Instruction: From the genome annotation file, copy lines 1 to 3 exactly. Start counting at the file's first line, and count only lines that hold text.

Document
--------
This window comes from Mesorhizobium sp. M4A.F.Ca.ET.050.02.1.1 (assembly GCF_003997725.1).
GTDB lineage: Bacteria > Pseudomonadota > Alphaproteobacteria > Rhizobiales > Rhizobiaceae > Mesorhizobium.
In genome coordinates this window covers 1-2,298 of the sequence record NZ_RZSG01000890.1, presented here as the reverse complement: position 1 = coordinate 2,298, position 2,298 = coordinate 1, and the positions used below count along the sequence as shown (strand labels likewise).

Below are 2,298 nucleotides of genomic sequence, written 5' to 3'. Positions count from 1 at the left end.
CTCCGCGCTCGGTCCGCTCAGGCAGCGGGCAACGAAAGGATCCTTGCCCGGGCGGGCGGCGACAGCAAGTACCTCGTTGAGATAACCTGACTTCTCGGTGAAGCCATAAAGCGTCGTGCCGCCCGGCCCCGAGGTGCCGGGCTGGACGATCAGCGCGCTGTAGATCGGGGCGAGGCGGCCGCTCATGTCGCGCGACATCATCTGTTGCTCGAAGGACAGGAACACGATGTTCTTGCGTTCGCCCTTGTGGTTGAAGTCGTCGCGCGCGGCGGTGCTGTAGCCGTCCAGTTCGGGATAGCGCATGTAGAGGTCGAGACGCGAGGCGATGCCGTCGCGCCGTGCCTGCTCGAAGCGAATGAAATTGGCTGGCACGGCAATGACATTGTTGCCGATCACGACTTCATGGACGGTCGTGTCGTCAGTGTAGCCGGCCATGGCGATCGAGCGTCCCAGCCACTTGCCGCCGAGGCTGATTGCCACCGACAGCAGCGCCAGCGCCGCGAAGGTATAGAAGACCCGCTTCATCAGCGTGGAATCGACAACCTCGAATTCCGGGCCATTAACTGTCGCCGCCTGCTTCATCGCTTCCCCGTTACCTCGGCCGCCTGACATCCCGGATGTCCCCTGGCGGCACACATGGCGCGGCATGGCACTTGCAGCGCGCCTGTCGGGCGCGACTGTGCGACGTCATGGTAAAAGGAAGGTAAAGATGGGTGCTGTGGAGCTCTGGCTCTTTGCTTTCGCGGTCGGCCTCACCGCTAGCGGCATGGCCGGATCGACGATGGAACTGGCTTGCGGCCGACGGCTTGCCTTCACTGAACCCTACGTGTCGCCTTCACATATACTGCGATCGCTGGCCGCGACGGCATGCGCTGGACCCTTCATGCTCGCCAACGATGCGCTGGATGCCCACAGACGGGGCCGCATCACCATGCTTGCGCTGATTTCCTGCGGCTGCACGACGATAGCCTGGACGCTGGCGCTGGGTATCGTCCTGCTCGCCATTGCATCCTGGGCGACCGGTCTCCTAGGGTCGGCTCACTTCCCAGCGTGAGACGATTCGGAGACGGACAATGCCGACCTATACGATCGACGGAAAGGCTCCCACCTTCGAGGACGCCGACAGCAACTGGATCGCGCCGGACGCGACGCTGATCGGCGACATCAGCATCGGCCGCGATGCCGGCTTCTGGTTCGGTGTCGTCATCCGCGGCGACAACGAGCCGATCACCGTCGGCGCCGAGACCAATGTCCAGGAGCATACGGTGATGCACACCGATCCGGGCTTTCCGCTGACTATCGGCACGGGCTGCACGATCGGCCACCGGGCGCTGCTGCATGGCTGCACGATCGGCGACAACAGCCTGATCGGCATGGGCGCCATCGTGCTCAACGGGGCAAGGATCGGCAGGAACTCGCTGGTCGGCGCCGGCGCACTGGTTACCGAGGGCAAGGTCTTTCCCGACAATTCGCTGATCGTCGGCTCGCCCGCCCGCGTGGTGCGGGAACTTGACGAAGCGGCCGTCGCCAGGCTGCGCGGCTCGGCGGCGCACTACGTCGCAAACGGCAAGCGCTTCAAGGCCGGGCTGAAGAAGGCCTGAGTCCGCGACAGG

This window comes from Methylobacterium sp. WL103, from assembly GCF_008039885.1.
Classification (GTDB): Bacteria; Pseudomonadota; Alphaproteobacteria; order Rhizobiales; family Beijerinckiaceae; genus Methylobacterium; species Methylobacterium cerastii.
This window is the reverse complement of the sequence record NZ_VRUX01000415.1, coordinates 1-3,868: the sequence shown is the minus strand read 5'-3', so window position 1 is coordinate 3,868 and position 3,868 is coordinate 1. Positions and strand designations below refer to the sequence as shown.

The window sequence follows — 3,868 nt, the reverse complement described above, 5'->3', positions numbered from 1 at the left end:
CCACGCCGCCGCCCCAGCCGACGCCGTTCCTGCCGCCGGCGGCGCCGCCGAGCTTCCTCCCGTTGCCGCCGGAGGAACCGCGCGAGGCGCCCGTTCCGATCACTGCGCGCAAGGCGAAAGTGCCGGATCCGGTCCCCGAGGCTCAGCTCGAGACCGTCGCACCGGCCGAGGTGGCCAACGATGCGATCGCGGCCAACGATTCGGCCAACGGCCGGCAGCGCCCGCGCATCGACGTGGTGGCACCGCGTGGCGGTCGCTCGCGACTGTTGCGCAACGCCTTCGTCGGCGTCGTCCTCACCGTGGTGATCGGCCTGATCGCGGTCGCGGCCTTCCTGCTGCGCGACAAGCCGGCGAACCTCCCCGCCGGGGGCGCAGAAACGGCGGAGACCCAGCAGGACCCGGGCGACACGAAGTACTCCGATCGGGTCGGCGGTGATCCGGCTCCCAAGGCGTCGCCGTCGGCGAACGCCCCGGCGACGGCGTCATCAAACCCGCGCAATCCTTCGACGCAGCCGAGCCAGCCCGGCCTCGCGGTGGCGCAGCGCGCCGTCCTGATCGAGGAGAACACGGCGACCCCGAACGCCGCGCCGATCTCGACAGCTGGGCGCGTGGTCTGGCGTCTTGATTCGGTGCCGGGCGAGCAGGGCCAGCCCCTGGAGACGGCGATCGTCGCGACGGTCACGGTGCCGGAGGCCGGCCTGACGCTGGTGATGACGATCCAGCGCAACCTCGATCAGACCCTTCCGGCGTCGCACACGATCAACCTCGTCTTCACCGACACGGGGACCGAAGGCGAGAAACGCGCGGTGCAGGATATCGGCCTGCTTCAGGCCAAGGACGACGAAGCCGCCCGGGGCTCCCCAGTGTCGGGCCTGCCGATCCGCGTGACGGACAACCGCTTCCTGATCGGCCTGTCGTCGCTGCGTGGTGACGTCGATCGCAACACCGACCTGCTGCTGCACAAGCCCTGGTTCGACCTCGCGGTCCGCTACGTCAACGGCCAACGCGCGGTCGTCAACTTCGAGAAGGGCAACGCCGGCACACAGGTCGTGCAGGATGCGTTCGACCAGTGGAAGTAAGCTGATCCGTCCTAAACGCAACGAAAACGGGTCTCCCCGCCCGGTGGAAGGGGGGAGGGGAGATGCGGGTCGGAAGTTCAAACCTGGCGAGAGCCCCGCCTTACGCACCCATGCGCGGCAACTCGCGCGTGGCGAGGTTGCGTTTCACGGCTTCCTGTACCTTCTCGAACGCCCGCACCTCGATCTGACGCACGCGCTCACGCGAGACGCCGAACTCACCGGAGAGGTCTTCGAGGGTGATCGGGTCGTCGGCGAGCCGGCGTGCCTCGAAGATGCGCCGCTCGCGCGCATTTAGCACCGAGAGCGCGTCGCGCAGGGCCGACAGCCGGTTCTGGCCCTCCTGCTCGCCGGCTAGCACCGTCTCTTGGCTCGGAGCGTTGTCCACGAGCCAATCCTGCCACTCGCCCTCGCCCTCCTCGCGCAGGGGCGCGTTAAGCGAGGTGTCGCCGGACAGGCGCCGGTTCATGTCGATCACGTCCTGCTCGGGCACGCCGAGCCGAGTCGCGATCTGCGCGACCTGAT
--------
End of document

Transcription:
This window comes from Mesorhizobium sp. M4A.F.Ca.ET.050.02.1.1 (assembly GCF_003997725.1).
GTDB lineage: Bacteria > Pseudomonadota > Alphaproteobacteria > Rhizobiales > Rhizobiaceae > Mesorhizobium.
In genome coordinates this window covers 1-2,298 of the sequence record NZ_RZSG01000890.1, presented here as the reverse complement: position 1 = coordinate 2,298, position 2,298 = coordinate 1, and the positions used below count along the sequence as shown (strand labels likewise).